Looking at 10 Pros and Cons of Using Hot Water Baseboard Heaters
Hot water baseboard heaters are one of the options for homeowners considering comfortable heating systems. As with all the various HVAC systems currently available, some pros and cons must be considered and weighed before deciding which option is the best for your individual needs. We have compiled a quick list of what’s good and what’s not so good about hot water baseboard heaters.
1) Pro: Easy Installation
In a house without ducts for forced-air HVAC or existing under-floor heating, the cost of installing either of these may be prohibitive when compared to hot water baseboard heaters. The pipes for the heaters easy to install alongside existing pipes in the house or behind the baseboards. Removing existing baseboards and replacing them with ones containing hot water pipes is a very easy installation.
2) Pro: Quiet Operation
A common complaint experienced with ducted heating is the noises associated with the air flowing through the ducts and the humming of the fans. These noises do not exist with quality hot water baseboard heaters. The heaters are also of a different design than the standard radiators we’re so used to in old buildings and do not produce the plinking sounds when cooling down or heating up.
3) Pro: Energy Efficient
Electricity, gas, coal or wood pellets can power the boiler for hot water, depending on the specific model installed in the home. We do not recommend using electricity unless the hot water is also available for other purposes, such as the shower and kitchen. Pure electrical baseboard heaters are more energy-efficient than the models using an electric boiler. However, when using gas or other combustible material for the boiler, the cost of operation should generally be considerably lower than other systems.
4) Pro: Good Source of Constant Heat
Most hot water baseboard heaters operate on a closed-loop system. The water constantly flows through the pipework from the boiler to the individual heaters and then back to the boiler to repeat the process. The benefit of such a system is that the water never has an opportunity to cool down too much before it re-enters the boiler. The heat available at the baseboard heaters remains consistent. The only caveat is the overall length of the piping from the boiler to the heater and back.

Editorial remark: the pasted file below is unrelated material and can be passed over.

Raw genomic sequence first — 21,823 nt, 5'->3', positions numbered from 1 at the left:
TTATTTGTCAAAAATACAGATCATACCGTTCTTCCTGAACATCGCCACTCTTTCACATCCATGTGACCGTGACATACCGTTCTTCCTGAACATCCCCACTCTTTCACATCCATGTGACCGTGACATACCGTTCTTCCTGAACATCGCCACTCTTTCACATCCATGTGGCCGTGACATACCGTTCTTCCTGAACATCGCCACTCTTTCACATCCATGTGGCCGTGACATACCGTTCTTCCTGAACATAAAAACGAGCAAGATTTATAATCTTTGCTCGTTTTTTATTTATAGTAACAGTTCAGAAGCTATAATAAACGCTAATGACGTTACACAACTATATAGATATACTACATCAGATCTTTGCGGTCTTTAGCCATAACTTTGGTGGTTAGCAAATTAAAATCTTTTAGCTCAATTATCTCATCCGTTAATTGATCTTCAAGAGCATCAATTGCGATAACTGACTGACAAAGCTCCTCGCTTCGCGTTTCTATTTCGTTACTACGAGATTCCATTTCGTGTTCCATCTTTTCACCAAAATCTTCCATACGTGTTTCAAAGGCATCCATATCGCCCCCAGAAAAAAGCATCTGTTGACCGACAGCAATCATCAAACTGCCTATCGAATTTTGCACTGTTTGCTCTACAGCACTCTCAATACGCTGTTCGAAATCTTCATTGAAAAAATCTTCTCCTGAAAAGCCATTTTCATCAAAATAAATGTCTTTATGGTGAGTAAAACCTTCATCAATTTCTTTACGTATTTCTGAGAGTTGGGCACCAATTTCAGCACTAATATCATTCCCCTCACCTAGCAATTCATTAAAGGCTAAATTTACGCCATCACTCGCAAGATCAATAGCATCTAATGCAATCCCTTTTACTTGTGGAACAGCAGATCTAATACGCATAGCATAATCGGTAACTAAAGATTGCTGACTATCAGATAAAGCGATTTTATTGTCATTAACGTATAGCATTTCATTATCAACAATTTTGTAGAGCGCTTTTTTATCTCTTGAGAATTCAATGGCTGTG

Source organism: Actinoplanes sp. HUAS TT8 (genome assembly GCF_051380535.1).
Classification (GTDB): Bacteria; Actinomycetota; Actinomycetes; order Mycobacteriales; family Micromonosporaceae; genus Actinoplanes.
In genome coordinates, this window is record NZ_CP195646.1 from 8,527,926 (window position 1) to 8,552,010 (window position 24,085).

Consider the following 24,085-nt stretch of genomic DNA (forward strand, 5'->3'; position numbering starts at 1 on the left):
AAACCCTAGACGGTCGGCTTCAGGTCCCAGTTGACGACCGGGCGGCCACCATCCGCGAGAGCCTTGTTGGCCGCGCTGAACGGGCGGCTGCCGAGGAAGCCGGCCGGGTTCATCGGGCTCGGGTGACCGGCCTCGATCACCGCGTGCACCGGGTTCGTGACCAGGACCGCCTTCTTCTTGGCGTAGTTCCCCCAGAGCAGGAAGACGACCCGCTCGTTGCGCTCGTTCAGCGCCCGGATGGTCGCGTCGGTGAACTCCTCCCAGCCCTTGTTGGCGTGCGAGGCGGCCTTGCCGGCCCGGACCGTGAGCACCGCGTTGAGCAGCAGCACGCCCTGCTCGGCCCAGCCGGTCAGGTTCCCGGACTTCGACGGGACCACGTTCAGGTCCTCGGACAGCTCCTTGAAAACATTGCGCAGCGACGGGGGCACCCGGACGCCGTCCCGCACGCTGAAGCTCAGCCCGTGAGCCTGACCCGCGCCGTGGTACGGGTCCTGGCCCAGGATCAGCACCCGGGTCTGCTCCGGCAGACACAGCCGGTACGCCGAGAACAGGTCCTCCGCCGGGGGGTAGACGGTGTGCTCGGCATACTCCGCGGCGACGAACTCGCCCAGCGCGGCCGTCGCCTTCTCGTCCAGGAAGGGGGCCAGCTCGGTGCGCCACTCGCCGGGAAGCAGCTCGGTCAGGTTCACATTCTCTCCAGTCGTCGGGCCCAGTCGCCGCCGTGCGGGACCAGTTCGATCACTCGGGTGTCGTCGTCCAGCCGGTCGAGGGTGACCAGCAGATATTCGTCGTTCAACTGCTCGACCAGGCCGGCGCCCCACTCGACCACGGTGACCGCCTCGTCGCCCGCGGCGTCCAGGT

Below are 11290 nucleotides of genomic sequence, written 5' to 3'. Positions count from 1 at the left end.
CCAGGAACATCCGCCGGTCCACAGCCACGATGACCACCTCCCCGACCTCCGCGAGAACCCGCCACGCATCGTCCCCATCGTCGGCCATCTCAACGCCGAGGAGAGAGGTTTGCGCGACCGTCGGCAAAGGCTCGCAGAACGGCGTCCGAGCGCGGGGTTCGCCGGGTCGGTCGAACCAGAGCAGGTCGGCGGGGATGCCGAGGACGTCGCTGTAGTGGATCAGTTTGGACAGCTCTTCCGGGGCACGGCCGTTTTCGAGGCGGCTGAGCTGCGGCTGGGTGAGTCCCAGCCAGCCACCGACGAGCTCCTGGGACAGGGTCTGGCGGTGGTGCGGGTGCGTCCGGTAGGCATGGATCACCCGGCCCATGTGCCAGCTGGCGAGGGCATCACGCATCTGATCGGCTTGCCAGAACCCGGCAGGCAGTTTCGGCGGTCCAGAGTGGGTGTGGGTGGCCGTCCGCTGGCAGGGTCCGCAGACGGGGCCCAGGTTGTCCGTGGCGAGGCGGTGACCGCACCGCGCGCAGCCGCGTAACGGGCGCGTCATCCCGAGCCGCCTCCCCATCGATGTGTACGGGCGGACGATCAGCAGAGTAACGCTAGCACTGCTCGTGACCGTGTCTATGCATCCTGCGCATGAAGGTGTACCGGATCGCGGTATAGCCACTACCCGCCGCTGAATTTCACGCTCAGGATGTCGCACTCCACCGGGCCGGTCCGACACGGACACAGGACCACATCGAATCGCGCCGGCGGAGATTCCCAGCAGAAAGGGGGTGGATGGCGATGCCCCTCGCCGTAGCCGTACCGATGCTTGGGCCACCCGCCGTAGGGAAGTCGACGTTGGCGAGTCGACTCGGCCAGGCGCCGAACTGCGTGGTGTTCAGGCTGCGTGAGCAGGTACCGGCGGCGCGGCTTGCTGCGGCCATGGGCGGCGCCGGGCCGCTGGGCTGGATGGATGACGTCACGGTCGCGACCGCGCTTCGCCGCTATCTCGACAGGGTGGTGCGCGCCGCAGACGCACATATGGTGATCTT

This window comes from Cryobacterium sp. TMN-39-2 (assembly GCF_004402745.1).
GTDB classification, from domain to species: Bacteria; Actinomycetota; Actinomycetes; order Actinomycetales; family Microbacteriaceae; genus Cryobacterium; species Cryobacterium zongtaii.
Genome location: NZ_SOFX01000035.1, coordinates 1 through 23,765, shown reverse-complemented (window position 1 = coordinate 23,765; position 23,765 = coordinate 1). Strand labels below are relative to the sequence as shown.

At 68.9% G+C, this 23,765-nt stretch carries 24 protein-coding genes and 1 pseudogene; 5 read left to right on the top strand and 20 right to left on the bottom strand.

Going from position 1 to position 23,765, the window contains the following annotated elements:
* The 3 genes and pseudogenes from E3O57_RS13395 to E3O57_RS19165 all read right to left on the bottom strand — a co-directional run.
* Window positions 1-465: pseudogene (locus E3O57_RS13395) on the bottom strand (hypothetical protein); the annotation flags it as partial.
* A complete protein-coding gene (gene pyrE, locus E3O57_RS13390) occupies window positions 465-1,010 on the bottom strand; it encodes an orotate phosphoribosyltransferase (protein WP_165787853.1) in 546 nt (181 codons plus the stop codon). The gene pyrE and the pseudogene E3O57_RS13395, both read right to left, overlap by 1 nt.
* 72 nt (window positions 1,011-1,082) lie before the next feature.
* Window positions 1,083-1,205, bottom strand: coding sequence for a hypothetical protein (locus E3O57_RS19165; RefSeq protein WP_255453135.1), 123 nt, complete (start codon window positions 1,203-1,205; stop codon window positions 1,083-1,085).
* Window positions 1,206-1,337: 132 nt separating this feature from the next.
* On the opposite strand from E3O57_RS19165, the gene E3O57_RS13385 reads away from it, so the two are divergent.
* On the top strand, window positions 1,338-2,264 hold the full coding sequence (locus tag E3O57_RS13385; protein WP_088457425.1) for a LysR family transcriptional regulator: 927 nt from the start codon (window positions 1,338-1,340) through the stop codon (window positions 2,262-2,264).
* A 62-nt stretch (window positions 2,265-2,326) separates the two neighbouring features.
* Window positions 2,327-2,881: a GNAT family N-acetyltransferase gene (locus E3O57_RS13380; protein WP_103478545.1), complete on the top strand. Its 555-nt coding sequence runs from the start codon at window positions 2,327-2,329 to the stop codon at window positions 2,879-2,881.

5) Pro: Easily Cleaned and Maintained
The baseboard heater is easy to clean with a vacuum cleaner, which sucks all the dust from the plates, inhibiting the free flow of air. It is a job that the homeowner can perform with confidence that very little can go wrong, which is unlike a forced-air system that requires special equipment to clean the ducts effectively and without damage.
6) Pro: Longevity of the Components
Regularly performing the required maintenance on the boiler and the baseboard heaters will easy ensure a working lifespan of 20 years for the system. We recommend descaling the system before its placed in operation during the winter. The buildup of minerals in the pipes and the heater unit is the primary reason for low efficiency and high energy consumption.
7) Pro & Con: Location of the Heater
The location of the heater is both a pro and a con. The units are small enough to install inside the baseboard at floor level. The usual placement is under the primary window of the room. As such, it is relatively unobtrusive and even unnoticeable at a glance. However, the unit must be kept in the open, with a free flow of air to work effectively – meaning you cannot place furniture in front of it, nor let the curtains in a window cover it.
8) Con: Takes a While to Heat a Room
The size of the hot water baseboard heater means that it does not have the heating area of a regular radiator unit. The heater also depends on the flow of air in the room to function, whereas a forced-air system actively replaces the cool air with warm air. Baseboard heaters, therefore, take a while to heat a room to a cozy temperature.
9) Con: Regular Maintenance
We mentioned that the hot water baseboard heating system is easy to clean and maintain. Regular maintenance will prolong the system’s lifespan–this is just it, the routine maintenance necessary on the system. The location of the heater unit makes it especially susceptible to dust build up and invasion by dust bunnies. Descaling the pipes might also be required more frequently due to the local water source’s abnormally high mineral content.
10) Con: Most Efficient When Run Constantly
Hot water baseboard systems operate most efficiently when it is used constantly and at the same temperature. The system has a very slow response to thermostat changes. Setting it to a lower temperature means that the boiler is consuming energy to heat the water to the requested temperature, but the ambient air in the room must first cool down naturally.
Hot water baseboard heaters may not be for everyone. Still, it should be an option on anyone’s list when installing a new heating system or replacing an inefficient system for heating the home during the winter. It is always best to consult with a reputable HVAC installer and discuss the pros and cons of the various options in greater detail before making a choice.